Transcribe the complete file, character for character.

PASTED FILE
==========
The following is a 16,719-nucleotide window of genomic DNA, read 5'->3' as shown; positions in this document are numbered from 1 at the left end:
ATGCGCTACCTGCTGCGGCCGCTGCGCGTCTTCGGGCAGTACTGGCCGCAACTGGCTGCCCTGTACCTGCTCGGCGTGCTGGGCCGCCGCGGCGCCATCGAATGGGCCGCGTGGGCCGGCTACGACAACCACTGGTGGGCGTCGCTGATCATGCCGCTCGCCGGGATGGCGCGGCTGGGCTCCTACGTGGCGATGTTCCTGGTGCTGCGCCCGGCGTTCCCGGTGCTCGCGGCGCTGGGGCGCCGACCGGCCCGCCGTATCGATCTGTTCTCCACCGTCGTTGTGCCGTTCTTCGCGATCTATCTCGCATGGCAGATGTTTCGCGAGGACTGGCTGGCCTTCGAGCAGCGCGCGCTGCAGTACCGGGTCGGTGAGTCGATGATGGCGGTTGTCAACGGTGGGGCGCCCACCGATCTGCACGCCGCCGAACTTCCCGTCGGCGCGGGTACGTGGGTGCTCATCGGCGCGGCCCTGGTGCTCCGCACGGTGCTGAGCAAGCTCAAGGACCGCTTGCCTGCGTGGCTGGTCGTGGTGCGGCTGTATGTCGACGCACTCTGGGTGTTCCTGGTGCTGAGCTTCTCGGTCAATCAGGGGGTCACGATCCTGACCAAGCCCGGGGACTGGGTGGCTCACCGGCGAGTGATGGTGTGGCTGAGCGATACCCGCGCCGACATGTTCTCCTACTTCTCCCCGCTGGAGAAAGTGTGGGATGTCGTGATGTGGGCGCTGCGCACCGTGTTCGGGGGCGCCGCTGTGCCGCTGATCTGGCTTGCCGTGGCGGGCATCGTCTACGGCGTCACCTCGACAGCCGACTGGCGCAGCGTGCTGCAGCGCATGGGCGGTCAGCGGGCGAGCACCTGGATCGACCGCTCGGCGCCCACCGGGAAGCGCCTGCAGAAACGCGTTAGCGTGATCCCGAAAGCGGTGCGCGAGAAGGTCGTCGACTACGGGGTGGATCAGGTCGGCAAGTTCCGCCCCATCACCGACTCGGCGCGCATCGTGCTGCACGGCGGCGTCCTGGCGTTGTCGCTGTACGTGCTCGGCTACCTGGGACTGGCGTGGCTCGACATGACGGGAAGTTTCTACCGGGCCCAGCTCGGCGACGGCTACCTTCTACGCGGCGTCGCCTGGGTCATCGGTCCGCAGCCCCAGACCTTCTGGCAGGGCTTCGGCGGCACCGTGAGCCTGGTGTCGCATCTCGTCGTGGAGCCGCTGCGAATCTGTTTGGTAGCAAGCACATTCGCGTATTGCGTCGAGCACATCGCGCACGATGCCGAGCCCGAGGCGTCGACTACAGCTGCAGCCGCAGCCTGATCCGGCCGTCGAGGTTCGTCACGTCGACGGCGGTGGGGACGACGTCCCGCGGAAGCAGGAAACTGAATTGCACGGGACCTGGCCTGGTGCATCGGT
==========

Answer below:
The following is a 16,719-nucleotide window of genomic DNA, read 5'->3' as shown; positions in this document are numbered from 1 at the left end:
ATGCGCTACCTGCTGCGGCCGCTGCGCGTCTTCGGGCAGTACTGGCCGCAACTGGCTGCCCTGTACCTGCTCGGCGTGCTGGGCCGCCGCGGCGCCATCGAATGGGCCGCGTGGGCCGGCTACGACAACCACTGGTGGGCGTCGCTGATCATGCCGCTCGCCGGGATGGCGCGGCTGGGCTCCTACGTGGCGATGTTCCTGGTGCTGCGCCCGGCGTTCCCGGTGCTCGCGGCGCTGGGGCGCCGACCGGCCCGCCGTATCGATCTGTTCTCCACCGTCGTTGTGCCGTTCTTCGCGATCTATCTCGCATGGCAGATGTTTCGCGAGGACTGGCTGGCCTTCGAGCAGCGCGCGCTGCAGTACCGGGTCGGTGAGTCGATGATGGCGGTTGTCAACGGTGGGGCGCCCACCGATCTGCACGCCGCCGAACTTCCCGTCGGCGCGGGTACGTGGGTGCTCATCGGCGCGGCCCTGGTGCTCCGCACGGTGCTGAGCAAGCTCAAGGACCGCTTGCCTGCGTGGCTGGTCGTGGTGCGGCTGTATGTCGACGCACTCTGGGTGTTCCTGGTGCTGAGCTTCTCGGTCAATCAGGGGGTCACGATCCTGACCAAGCCCGGGGACTGGGTGGCTCACCGGCGAGTGATGGTGTGGCTGAGCGATACCCGCGCCGACATGTTCTCCTACTTCTCCCCGCTGGAGAAAGTGTGGGATGTCGTGATGTGGGCGCTGCGCACCGTGTTCGGGGGCGCCGCTGTGCCGCTGATCTGGCTTGCCGTGGCGGGCATCGTCTACGGCGTCACCTCGACAGCCGACTGGCGCAGCGTGCTGCAGCGCATGGGCGGTCAGCGGGCGAGCACCTGGATCGACCGCTCGGCGCCCACCGGGAAGCGCCTGCAGAAACGCGTTAGCGTGATCCCGAAAGCGGTGCGCGAGAAGGTCGTCGACTACGGGGTGGATCAGGTCGGCAAGTTCCGCCCCATCACCGACTCGGCGCGCATCGTGCTGCACGGCGGCGTCCTGGCGTTGTCGCTGTACGTGCTCGGCTACCTGGGACTGGCGTGGCTCGACATGACGGGAAGTTTCTACCGGGCCCAGCTCGGCGACGGCTACCTTCTACGCGGCGTCGCCTGGGTCATCGGTCCGCAGCCCCAGACCTTCTGGCAGGGCTTCGGCGGCACCGTGAGCCTGGTGTCGCATCTCGTCGTGGAGCCGCTGCGAATCTGTTTGGTAGCAAGCACATTCGCGTATTGCGTCGAGCACATCGCGCACGATGCCGAGCCCGAGGCGTCGACTACAGCTGCAGCCGCAGCCTGATCCGGCCGTCGAGGTTCGTCACGTCGACGGCGGTGGGGACGACGTCCCGCGGAAGCAGGAAACTGAATTGCACGGGACCTGGCCTGGTGCATCGGT